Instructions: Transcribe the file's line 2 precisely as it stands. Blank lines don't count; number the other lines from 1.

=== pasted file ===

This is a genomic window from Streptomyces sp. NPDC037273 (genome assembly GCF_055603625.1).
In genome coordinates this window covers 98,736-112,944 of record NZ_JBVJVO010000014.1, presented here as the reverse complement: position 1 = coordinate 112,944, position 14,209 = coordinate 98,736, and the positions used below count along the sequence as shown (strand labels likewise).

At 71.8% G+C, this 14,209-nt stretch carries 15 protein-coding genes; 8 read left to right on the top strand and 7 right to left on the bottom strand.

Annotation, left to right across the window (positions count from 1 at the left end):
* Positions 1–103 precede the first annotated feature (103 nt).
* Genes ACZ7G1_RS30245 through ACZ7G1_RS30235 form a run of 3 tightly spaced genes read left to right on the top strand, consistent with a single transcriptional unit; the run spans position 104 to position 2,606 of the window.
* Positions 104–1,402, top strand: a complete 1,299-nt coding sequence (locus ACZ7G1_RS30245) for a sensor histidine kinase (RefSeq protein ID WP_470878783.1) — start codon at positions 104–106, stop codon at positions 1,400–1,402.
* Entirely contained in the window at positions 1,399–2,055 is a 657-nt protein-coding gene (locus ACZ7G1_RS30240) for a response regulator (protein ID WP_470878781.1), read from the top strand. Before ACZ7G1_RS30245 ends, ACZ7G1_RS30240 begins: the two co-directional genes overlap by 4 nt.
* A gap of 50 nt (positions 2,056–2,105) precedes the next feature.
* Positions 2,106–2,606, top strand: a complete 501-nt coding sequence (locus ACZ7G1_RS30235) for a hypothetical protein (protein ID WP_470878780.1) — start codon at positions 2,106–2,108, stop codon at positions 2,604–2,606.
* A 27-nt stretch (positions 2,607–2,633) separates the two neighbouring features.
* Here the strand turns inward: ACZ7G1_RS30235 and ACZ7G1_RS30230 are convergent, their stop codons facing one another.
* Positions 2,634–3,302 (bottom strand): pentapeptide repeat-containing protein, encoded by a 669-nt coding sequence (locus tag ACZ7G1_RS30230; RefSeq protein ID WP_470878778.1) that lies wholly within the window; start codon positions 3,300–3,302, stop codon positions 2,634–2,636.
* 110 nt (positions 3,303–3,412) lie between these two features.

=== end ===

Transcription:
In genome coordinates this window covers 98,736-112,944 of record NZ_JBVJVO010000014.1, presented here as the reverse complement: position 1 = coordinate 112,944, position 14,209 = coordinate 98,736, and the positions used below count along the sequence as shown (strand labels likewise).